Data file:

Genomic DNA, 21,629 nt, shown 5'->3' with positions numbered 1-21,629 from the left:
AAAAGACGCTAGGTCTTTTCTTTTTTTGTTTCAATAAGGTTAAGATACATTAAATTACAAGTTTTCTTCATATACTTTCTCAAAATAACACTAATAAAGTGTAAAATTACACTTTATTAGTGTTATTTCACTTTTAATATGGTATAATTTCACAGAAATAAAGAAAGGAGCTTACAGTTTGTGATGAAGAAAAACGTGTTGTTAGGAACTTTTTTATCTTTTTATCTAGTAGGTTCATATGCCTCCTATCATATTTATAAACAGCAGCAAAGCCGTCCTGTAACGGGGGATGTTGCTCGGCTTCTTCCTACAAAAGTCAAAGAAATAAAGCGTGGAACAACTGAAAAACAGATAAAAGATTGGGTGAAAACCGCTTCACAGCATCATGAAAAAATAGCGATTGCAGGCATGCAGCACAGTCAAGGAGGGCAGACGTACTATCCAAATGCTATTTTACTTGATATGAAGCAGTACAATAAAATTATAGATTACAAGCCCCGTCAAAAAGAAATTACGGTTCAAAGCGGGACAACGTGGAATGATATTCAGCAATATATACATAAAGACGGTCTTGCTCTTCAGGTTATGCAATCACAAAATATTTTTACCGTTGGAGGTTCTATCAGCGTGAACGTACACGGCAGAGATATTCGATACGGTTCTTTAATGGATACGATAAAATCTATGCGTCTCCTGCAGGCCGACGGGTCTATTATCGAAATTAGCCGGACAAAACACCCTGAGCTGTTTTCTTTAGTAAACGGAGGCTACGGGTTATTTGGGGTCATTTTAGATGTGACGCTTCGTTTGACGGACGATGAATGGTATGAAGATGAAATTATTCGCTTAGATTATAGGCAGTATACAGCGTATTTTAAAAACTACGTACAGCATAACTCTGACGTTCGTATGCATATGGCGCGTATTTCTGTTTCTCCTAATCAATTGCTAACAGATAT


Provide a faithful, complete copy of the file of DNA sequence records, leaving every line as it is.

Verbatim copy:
Genomic DNA, 21,629 nt, shown 5'->3' with positions numbered 1-21,629 from the left:
AAAAGACGCTAGGTCTTTTCTTTTTTTGTTTCAATAAGGTTAAGATACATTAAATTACAAGTTTTCTTCATATACTTTCTCAAAATAACACTAATAAAGTGTAAAATTACACTTTATTAGTGTTATTTCACTTTTAATATGGTATAATTTCACAGAAATAAAGAAAGGAGCTTACAGTTTGTGATGAAGAAAAACGTGTTGTTAGGAACTTTTTTATCTTTTTATCTAGTAGGTTCATATGCCTCCTATCATATTTATAAACAGCAGCAAAGCCGTCCTGTAACGGGGGATGTTGCTCGGCTTCTTCCTACAAAAGTCAAAGAAATAAAGCGTGGAACAACTGAAAAACAGATAAAAGATTGGGTGAAAACCGCTTCACAGCATCATGAAAAAATAGCGATTGCAGGCATGCAGCACAGTCAAGGAGGGCAGACGTACTATCCAAATGCTATTTTACTTGATATGAAGCAGTACAATAAAATTATAGATTACAAGCCCCGTCAAAAAGAAATTACGGTTCAAAGCGGGACAACGTGGAATGATATTCAGCAATATATACATAAAGACGGTCTTGCTCTTCAGGTTATGCAATCACAAAATATTTTTACCGTTGGAGGTTCTATCAGCGTGAACGTACACGGCAGAGATATTCGATACGGTTCTTTAATGGATACGATAAAATCTATGCGTCTCCTGCAGGCCGACGGGTCTATTATCGAAATTAGCCGGACAAAACACCCTGAGCTGTTTTCTTTAGTAAACGGAGGCTACGGGTTATTTGGGGTCATTTTAGATGTGACGCTTCGTTTGACGGACGATGAATGGTATGAAGATGAAATTATTCGCTTAGATTATAGGCAGTATACAGCGTATTTTAAAAACTACGTACAGCATAACTCTGACGTTCGTATGCATATGGCGCGTATTTCTGTTTCTCCTAATCAATTGCTAACAGATAT